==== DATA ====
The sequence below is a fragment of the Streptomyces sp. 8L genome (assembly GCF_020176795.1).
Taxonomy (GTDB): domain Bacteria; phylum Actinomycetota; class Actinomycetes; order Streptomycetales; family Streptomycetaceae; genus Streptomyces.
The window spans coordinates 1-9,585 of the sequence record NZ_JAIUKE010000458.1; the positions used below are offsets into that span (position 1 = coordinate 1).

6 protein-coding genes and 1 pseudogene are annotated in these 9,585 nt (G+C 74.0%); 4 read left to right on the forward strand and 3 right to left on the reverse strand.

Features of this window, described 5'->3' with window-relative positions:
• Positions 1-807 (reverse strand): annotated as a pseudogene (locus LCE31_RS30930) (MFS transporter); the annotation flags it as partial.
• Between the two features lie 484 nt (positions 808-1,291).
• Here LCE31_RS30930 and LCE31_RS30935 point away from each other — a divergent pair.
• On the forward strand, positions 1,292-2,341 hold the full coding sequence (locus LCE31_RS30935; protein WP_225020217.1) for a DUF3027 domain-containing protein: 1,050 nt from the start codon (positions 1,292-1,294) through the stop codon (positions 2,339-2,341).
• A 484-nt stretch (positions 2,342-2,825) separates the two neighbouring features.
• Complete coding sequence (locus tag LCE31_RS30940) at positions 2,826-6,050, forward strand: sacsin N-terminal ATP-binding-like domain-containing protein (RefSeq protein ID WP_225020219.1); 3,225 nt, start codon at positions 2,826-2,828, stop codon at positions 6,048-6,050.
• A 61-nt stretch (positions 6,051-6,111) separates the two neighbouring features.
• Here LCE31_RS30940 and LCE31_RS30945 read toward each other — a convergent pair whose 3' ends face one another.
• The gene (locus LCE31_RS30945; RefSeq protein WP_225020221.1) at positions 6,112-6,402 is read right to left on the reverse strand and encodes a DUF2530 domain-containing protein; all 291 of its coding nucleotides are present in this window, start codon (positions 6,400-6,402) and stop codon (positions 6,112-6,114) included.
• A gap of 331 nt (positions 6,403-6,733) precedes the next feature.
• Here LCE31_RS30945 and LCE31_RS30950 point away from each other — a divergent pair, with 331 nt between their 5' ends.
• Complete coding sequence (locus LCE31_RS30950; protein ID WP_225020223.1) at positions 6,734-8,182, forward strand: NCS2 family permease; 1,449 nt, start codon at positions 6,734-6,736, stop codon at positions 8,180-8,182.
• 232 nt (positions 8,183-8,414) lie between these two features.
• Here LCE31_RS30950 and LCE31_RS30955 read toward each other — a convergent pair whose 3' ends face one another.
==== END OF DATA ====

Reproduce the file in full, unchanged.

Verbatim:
The sequence below is a fragment of the Streptomyces sp. 8L genome (assembly GCF_020176795.1).
Taxonomy (GTDB): domain Bacteria; phylum Actinomycetota; class Actinomycetes; order Streptomycetales; family Streptomycetaceae; genus Streptomyces.
The window spans coordinates 1-9,585 of the sequence record NZ_JAIUKE010000458.1; the positions used below are offsets into that span (position 1 = coordinate 1).

6 protein-coding genes and 1 pseudogene are annotated in these 9,585 nt (G+C 74.0%); 4 read left to right on the forward strand and 3 right to left on the reverse strand.

Features of this window, described 5'->3' with window-relative positions:
• Positions 1-807 (reverse strand): annotated as a pseudogene (locus LCE31_RS30930) (MFS transporter); the annotation flags it as partial.
• Between the two features lie 484 nt (positions 808-1,291).
• Here LCE31_RS30930 and LCE31_RS30935 point away from each other — a divergent pair.
• On the forward strand, positions 1,292-2,341 hold the full coding sequence (locus LCE31_RS30935; protein WP_225020217.1) for a DUF3027 domain-containing protein: 1,050 nt from the start codon (positions 1,292-1,294) through the stop codon (positions 2,339-2,341).
• A 484-nt stretch (positions 2,342-2,825) separates the two neighbouring features.
• Complete coding sequence (locus tag LCE31_RS30940) at positions 2,826-6,050, forward strand: sacsin N-terminal ATP-binding-like domain-containing protein (RefSeq protein ID WP_225020219.1); 3,225 nt, start codon at positions 2,826-2,828, stop codon at positions 6,048-6,050.
• A 61-nt stretch (positions 6,051-6,111) separates the two neighbouring features.
• Here LCE31_RS30940 and LCE31_RS30945 read toward each other — a convergent pair whose 3' ends face one another.
• The gene (locus LCE31_RS30945; RefSeq protein WP_225020221.1) at positions 6,112-6,402 is read right to left on the reverse strand and encodes a DUF2530 domain-containing protein; all 291 of its coding nucleotides are present in this window, start codon (positions 6,400-6,402) and stop codon (positions 6,112-6,114) included.
• A gap of 331 nt (positions 6,403-6,733) precedes the next feature.
• Here LCE31_RS30945 and LCE31_RS30950 point away from each other — a divergent pair, with 331 nt between their 5' ends.
• Complete coding sequence (locus LCE31_RS30950; protein ID WP_225020223.1) at positions 6,734-8,182, forward strand: NCS2 family permease; 1,449 nt, start codon at positions 6,734-6,736, stop codon at positions 8,180-8,182.
• 232 nt (positions 8,183-8,414) lie between these two features.
• Here LCE31_RS30950 and LCE31_RS30955 read toward each other — a convergent pair whose 3' ends face one another.